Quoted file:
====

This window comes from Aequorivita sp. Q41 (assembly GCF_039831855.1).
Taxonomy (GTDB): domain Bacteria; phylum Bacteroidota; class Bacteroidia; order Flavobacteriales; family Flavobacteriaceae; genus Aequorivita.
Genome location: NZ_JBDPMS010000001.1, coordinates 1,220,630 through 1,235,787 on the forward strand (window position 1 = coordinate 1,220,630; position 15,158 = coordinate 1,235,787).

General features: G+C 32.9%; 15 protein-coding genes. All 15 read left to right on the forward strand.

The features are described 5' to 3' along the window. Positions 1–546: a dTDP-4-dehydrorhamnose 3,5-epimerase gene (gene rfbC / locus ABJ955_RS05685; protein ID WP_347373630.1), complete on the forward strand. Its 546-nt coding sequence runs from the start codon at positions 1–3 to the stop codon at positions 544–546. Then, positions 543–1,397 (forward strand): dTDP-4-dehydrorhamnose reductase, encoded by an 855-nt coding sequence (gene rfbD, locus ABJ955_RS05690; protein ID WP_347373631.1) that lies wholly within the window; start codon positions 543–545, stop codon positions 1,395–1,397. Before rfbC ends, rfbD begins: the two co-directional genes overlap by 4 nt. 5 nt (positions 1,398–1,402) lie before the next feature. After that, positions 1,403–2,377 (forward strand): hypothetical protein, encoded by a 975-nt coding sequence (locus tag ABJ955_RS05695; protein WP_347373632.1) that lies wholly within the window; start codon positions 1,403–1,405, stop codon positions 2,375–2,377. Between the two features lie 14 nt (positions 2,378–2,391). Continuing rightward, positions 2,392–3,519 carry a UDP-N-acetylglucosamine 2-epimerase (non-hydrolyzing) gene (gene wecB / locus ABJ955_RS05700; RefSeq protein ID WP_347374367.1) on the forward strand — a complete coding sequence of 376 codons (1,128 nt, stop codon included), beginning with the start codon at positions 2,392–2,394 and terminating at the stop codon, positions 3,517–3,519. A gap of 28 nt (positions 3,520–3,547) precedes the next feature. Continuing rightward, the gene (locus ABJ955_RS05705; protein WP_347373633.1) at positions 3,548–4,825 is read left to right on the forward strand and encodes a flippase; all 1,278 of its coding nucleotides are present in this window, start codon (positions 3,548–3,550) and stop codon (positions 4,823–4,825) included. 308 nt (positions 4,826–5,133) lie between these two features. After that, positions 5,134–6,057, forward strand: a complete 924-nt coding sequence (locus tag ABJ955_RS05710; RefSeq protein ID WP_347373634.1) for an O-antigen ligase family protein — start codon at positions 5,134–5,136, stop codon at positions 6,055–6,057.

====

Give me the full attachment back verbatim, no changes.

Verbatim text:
This window comes from Aequorivita sp. Q41 (assembly GCF_039831855.1).
Taxonomy (GTDB): domain Bacteria; phylum Bacteroidota; class Bacteroidia; order Flavobacteriales; family Flavobacteriaceae; genus Aequorivita.
Genome location: NZ_JBDPMS010000001.1, coordinates 1,220,630 through 1,235,787 on the forward strand (window position 1 = coordinate 1,220,630; position 15,158 = coordinate 1,235,787).

General features: G+C 32.9%; 15 protein-coding genes. All 15 read left to right on the forward strand.

The features are described 5' to 3' along the window. Positions 1–546: a dTDP-4-dehydrorhamnose 3,5-epimerase gene (gene rfbC / locus ABJ955_RS05685; protein ID WP_347373630.1), complete on the forward strand. Its 546-nt coding sequence runs from the start codon at positions 1–3 to the stop codon at positions 544–546. Then, positions 543–1,397 (forward strand): dTDP-4-dehydrorhamnose reductase, encoded by an 855-nt coding sequence (gene rfbD, locus ABJ955_RS05690; protein ID WP_347373631.1) that lies wholly within the window; start codon positions 543–545, stop codon positions 1,395–1,397. Before rfbC ends, rfbD begins: the two co-directional genes overlap by 4 nt. 5 nt (positions 1,398–1,402) lie before the next feature. After that, positions 1,403–2,377 (forward strand): hypothetical protein, encoded by a 975-nt coding sequence (locus tag ABJ955_RS05695; protein WP_347373632.1) that lies wholly within the window; start codon positions 1,403–1,405, stop codon positions 2,375–2,377. Between the two features lie 14 nt (positions 2,378–2,391). Continuing rightward, positions 2,392–3,519 carry a UDP-N-acetylglucosamine 2-epimerase (non-hydrolyzing) gene (gene wecB / locus ABJ955_RS05700; RefSeq protein ID WP_347374367.1) on the forward strand — a complete coding sequence of 376 codons (1,128 nt, stop codon included), beginning with the start codon at positions 2,392–2,394 and terminating at the stop codon, positions 3,517–3,519. A gap of 28 nt (positions 3,520–3,547) precedes the next feature. Continuing rightward, the gene (locus ABJ955_RS05705; protein WP_347373633.1) at positions 3,548–4,825 is read left to right on the forward strand and encodes a flippase; all 1,278 of its coding nucleotides are present in this window, start codon (positions 3,548–3,550) and stop codon (positions 4,823–4,825) included. 308 nt (positions 4,826–5,133) lie between these two features. After that, positions 5,134–6,057, forward strand: a complete 924-nt coding sequence (locus tag ABJ955_RS05710; RefSeq protein ID WP_347373634.1) for an O-antigen ligase family protein — start codon at positions 5,134–5,136, stop codon at positions 6,055–6,057.